He’s only the star of the best drama on TV – Mad Men.

Properly chastened, I managed, thanks to AMC and Demand TV, to get caught up and pronto. And now, looking back to the beginning of my life, that is the life that began with Don Draper’s face in my living room, I stand by my opening line to this post – I Hate Don Draper.

And I will close this post (and make my case) with this. Don Draper had it all and cared about none of it. Even changed his life from a that of a boy who grew up in a whore house to a guy who lived in a Park Avenue penthouse, with his second wife Megan. His situation had changed to a degree, better apartments, cars, and homes, better and more expensive clothes, fancier restaurants,  and brands of booze, but his reality hadn’t changed much at all. He was a still a guy who wanted some of that, and some of this, and nobody on the planet was going to stop him. He even said – We’re flawed because we want so much more….’.

Final argument. He worked in advertising – an industry that does its best to tell lies and exclude the realities. Don described his work thusly – Advertising is based on happiness. We make the lie, we invent want.

Okay, Don Draper didn’t invent advertising. He was just good at it. No, make that very good at it. He lived in the present, and only the present. He could not very well look back into his past, as he had worked so hard to erase it. He even said,  I’m living like there’s no tomorrow, because (for him) there isn’t one.

Yet – at 10:00 PM on this Sunday night, when AMC throws the switch and broadcasts Mad Men: Season 7 Part II, which are the final seven episodes of the series – I’ll be there.

I’ll be parked there for the next six weeks as well. Watching the show, and in doing so, I’ll be reaffirming that I Hate Don Draper – a man who once said, I don’t hate Christmas, I just hate this Christmas. After which, he’d likely take a drag from his cigarette, and then down some scotch.


One more – I even hate Don Draper because he’s not even an original. Even the animation for Mad Men seems a lift from Alfred Hitchock’s North By Northwest as the model.

From North By Northwest – Hitchcock’s adman Roger O. Thornhill… above, and Mad Men’s Don Draper below…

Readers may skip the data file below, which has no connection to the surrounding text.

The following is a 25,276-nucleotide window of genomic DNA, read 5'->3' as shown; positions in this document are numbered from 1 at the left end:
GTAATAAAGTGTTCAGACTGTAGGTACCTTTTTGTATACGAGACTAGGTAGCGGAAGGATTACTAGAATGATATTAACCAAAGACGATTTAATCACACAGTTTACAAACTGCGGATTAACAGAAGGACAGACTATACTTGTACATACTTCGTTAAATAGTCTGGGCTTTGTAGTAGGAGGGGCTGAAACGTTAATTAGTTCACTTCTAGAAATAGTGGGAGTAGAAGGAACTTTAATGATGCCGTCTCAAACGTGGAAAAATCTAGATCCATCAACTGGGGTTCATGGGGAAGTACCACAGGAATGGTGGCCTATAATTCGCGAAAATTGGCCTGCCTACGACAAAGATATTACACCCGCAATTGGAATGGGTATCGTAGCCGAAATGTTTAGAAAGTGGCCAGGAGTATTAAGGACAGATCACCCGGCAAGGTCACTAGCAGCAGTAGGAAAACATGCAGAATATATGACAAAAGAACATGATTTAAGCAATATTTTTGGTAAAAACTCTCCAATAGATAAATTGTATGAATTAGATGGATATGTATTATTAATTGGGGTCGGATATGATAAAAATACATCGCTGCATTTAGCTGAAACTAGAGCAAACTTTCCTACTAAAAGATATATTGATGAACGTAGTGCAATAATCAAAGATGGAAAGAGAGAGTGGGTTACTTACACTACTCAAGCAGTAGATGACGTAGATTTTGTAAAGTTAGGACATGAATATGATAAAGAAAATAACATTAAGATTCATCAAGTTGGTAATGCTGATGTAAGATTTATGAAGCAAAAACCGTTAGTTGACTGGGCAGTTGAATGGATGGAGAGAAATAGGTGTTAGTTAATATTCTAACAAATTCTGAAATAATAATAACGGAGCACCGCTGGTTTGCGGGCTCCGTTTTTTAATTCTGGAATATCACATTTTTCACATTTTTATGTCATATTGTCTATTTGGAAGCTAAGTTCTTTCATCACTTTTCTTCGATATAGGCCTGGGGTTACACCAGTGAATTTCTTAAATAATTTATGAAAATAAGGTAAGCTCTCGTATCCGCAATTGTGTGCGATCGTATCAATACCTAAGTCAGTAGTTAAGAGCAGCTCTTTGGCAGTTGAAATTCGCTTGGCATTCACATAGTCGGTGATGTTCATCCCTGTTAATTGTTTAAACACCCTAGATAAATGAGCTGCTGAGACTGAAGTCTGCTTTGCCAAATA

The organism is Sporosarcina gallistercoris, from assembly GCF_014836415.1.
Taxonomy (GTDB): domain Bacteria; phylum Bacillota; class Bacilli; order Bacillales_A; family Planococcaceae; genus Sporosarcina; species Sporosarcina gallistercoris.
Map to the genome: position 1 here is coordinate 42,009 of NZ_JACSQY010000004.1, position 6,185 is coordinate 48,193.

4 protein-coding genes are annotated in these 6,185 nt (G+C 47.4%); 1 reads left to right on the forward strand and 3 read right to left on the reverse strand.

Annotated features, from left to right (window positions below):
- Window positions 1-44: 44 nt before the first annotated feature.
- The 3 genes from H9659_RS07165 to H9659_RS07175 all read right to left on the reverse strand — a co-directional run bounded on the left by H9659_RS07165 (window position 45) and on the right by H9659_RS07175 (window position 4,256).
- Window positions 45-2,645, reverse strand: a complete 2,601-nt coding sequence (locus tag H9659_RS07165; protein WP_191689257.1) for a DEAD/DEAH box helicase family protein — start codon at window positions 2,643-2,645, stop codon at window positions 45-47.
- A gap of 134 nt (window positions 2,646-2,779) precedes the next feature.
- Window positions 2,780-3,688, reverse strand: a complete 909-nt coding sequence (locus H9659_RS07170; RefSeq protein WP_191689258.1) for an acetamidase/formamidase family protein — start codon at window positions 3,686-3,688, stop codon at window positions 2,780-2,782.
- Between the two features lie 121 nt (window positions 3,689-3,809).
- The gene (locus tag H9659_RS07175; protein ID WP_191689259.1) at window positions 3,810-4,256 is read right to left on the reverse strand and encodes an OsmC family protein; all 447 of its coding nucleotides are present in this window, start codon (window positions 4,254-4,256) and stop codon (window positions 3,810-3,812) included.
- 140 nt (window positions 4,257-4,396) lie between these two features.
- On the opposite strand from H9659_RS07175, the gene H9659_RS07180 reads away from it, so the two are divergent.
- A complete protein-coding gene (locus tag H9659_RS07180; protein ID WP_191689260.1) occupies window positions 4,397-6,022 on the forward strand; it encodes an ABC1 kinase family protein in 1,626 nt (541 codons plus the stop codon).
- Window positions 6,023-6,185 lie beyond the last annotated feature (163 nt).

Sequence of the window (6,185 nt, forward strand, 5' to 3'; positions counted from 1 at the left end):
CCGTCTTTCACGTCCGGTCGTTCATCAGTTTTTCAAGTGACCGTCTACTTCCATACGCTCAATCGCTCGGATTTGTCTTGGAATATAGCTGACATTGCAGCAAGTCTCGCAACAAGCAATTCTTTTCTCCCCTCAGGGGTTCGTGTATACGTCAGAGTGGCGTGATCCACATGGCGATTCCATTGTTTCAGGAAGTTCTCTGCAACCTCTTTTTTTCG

Case closed.

Have a look at the promo video for the last seven episodes – note that Don Draper’s pants are too short…

5 thoughts on “I Hate Don Draper

  1. I hate him too, but only because I could never attract the ladies like he does.

    A friend of mine also can’t stand Pete Campbell. Correction, he actually hates the actor who plays him, Vincent Kartheiser. Something about the character he played on Buffy, I think. For a long time I tried to tell him he hated the *character* and not the actor, but he would none of it. And so it goes!

    • Thanks for the comment Snakes. Yeah. Pete Campbell is a douchebag. I’ve hated him too, for sleeping with Peggy, and even more after he gave his new and young wife a box of drug store chocolates for Valentine’s Day.

      As for Hamm’s or Draper’s looks, that may be at least a major reason why he’s a movie and TV star, and we’re writing blogs. He’s not the first Man in a Gray Flannel Suit – that would be Gregory Peck – Hamm is just the latest.

  2. Don Draper is just another anti-hero, like Walter White and Tony Soprano. They aren’t good guys and we’re not really supposed to like them. TV has just gone a bit overboard on them of late.

  3. Great article. I’m not particularly fond of him as a person–and I’m sure quite a bit of the fanbase would agree with us there–but I still find him to be an extremely compelling character. I’m invested in his storyline, and that’s largely in part due to Hamm’s terrific performance.

    • That’s the hard kernel of the puzzle – how such a scuzz ball of a person can command our attention.
      The more I see of Don Draper, the less I lik him. The seasonal opener last night pnly enhanced that viewpoint.